The Five Step Process to Build a Corporate Innovation Ecosystem

When it comes to corporate innovation, most companies believe that pouring money into the R&D department is the way to go. However, this is not the right approach. In their book “The Corporate Startup”, Tendayi Viki, Dan Toma and Esther Gons discuss why innovation in established companies fail and the right approach to tackle innovation.

“Innovation labs created by companies fail because the innovators don’t get autonomy”

Tendayi et al. say that most managers believe that creating an innovation lab can separate the innovators from the toxic environment within the company. However, they fail to build management process around these labs to provide autonomy to the innovators.

“Creating great new products is not exactly innovation”

Once the management team of an established company sees a startup launching a new product that is gaining traction, they immediately pour money in their R&D labs, incubators, and accelerators to develop similar products. However, this is not exactly an innovation.

A unit within PricewaterhouseCoopers(PwC) called Strategy & Business has been publishing annual reports of top 1000 innovative companies in the world over the past 12 years. Their major finding was that the top 10 most innovative companies every year are often not the top 10 companies who spend the most on R&D.

Tendayi et al. define corporate innovate as-

“The creation of new products and services that deliver value to customers, in a manner that is supported by a sustainable and profitable business model”.

Therefore, corporate innovation is not just about creating new products, it is about giving the customers what they want and, in due course of fetching value to customers, providing the company tith a profitable new product. A product devoid of sustainability and profitability elements is simply a new “cool” product. It is not answering the needs of customers and it is not an innovation.

To proceed with corporate innovation, Tendayi et al. suggest the following five-step process:

1. Start with defining innovation thesis

The first step to corporate innovation is to outline an innovation thesis which aligns with the overall strategic goals of the company. An innovation thesis is similar to the investment thesis of venture capital firms. The VC firms, in their investment thesis, clearly sets out the type of investments they would pursue. For example, if a software company believe that the future is driverless vehicles then they would define their innovation thesis as investments in products for driverless vehicles.

2. Allocating innovation portfolio

Nagji and Tuff, in their Harvard Business Review article titled, “Managing your innovation portfolio”, have defined a spectrum of products in the innovation portfolio which is shown below.

Source- Bansi Nagji and Geoff Tuff. Managing your Innovation. Harvard Business Review, May 2012.

According to Tendayi et al., this portfolio should contain products that cover the entire spectrum of innovation i.e. products in core, adjacent and transformational regions of the matrix. Simply put, a company should have products in early-stage, mature and established products.  The balance of the product portfolio should be an expression of the company’s overall strategy and innovation thesis.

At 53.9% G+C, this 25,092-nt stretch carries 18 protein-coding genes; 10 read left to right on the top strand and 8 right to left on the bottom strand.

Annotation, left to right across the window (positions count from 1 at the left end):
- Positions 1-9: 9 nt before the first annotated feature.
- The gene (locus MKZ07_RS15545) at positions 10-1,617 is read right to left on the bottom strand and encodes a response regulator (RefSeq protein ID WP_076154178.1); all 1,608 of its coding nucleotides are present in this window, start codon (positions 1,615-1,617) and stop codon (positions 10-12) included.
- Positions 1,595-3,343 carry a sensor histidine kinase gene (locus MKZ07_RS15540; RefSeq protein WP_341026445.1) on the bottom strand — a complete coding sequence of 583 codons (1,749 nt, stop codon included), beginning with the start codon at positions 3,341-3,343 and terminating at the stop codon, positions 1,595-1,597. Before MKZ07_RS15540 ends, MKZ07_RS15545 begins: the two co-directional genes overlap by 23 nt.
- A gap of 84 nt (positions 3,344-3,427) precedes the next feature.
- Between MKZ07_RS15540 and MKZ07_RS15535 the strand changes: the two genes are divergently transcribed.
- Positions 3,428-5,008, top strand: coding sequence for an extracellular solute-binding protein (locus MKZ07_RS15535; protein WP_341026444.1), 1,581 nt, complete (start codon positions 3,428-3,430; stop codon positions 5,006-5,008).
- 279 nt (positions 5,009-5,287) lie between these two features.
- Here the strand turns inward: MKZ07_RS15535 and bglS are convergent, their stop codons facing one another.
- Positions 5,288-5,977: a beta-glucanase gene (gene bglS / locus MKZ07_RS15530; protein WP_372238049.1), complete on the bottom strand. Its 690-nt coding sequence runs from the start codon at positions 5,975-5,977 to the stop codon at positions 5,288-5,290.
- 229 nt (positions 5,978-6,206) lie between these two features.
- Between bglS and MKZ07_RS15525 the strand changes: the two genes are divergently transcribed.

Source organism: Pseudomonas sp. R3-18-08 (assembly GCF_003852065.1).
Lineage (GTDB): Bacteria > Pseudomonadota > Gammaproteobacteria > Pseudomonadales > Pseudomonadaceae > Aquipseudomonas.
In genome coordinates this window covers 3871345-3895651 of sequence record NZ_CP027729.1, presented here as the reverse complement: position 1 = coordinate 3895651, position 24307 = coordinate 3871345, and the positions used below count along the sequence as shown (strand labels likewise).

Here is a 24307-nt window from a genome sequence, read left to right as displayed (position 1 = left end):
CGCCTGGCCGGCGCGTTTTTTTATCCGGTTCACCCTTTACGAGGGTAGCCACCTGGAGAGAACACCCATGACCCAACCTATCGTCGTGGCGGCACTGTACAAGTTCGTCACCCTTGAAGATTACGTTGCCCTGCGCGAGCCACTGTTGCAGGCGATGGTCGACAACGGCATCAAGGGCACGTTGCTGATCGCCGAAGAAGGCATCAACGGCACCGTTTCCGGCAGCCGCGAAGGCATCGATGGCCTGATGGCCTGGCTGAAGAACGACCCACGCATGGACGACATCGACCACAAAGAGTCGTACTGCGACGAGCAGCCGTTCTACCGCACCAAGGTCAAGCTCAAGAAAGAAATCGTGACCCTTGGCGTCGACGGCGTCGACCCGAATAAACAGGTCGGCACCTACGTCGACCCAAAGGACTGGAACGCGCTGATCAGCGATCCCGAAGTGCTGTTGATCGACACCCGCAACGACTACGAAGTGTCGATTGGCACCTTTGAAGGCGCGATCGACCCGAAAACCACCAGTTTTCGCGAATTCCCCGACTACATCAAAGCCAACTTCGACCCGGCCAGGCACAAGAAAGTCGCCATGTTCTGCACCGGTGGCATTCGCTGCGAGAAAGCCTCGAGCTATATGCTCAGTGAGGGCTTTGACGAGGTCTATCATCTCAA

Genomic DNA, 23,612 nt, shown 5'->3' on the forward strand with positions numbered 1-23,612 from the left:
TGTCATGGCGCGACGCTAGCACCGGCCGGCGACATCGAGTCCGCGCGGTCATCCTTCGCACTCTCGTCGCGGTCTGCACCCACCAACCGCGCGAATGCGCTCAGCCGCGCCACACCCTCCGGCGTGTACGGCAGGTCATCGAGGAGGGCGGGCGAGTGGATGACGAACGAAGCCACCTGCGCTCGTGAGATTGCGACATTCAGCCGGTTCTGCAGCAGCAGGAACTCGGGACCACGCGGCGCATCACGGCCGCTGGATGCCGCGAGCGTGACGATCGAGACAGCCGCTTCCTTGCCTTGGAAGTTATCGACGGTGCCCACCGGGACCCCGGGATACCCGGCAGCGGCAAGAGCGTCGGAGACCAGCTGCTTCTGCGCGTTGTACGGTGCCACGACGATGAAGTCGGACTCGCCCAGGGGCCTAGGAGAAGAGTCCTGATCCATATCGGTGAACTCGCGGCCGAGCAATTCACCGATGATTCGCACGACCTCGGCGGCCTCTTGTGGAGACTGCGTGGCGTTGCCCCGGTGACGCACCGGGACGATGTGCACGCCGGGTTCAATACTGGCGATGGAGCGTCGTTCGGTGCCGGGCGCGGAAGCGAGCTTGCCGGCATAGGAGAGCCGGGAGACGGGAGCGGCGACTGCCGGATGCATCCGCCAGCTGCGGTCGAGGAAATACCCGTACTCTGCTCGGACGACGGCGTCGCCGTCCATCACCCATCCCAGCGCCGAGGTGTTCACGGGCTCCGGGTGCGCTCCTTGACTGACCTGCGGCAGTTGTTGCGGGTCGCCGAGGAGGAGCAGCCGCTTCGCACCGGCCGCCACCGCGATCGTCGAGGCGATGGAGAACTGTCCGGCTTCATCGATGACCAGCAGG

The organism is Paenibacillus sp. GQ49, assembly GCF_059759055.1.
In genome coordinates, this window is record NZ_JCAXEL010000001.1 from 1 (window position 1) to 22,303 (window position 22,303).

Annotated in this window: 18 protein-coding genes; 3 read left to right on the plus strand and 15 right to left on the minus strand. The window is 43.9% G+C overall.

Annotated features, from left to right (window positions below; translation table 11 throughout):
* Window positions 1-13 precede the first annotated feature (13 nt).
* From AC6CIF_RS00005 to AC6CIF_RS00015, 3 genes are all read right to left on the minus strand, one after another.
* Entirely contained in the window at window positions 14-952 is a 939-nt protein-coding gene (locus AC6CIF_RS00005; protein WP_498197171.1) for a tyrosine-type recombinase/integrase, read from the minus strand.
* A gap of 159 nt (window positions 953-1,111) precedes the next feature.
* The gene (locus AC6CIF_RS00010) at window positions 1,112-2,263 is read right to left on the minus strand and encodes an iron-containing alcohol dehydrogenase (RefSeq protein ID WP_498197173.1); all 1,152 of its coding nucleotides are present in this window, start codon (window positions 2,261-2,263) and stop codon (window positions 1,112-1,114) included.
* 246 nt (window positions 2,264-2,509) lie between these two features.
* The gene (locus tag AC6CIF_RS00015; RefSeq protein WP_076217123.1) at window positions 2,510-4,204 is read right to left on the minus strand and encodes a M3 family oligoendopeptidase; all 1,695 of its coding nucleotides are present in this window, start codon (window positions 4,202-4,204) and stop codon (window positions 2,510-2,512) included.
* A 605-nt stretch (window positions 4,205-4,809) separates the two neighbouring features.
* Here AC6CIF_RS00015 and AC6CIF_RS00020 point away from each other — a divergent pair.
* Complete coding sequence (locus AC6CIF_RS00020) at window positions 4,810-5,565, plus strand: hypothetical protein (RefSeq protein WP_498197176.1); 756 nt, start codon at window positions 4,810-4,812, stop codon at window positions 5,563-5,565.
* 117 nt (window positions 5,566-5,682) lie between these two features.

3. Setting up an innovation framework

Defining an innovation thesis and deciding a portfolio are great steps but a framework is required to search and execute. There are various innovation frameworks such as Ash Maurya’s Running Lean Framework, Steve Blank’s Investment Readiness mode, and Tendayi Viki’s Lean Product Lifecycle Framework.

All these frameworks can be broken down into three simple steps: creating ideas, testing ideas, and scaling ideas. With an innovation framework in place, everyone in the company will know the exact stage a product is in and this can provide the basis for how a company can manage its investment decision and product development practices.

4. Select the right KPIs to measure success

After setting up an innovation framework, it is essential to not rely on traditional accounting methods. They are great to manage core products but not as great to manage innovative products since they require new tools. Tendayi et al. propose an incremental investing-based approach to manage their innovation stage products. In addition, they also propose three KPIs (Key Performance Indicators):

1. Reporting KPIs for the product teams which focus on the number of product ideas generated, number of experiments, and progress made from idea creation to scaling it up.

2. Governance KPIs focus on helping companies to make informed investment decisions (i.e. how close are the teams to finding the product-market fit).

3. Global KPIs focus on helping the company examine the overall performance of their investments with regards to their innovation context of the larger business. An example of this could be examining what percentage of revenue is made up of the investments made in development and execution of innovative products.
 

5. Set up and maintain a network to facilitate innovation practice

The core principle of innovation in practice is simply that no product can be taken to scale until it has a validated business model. This process requires that teams validate both the attractiveness of the products to customers and the potential profitability of the business model.

A key ingredient of this process is having a network or community. Companies must create and support communities of practices that interact regularly and share lessons on best practice. Having this setup ensures that the innovation skills are shared and developed across the company.

Source: The Corporate Startup by Tendayi Viki, Dan Toma, and Esther Gons.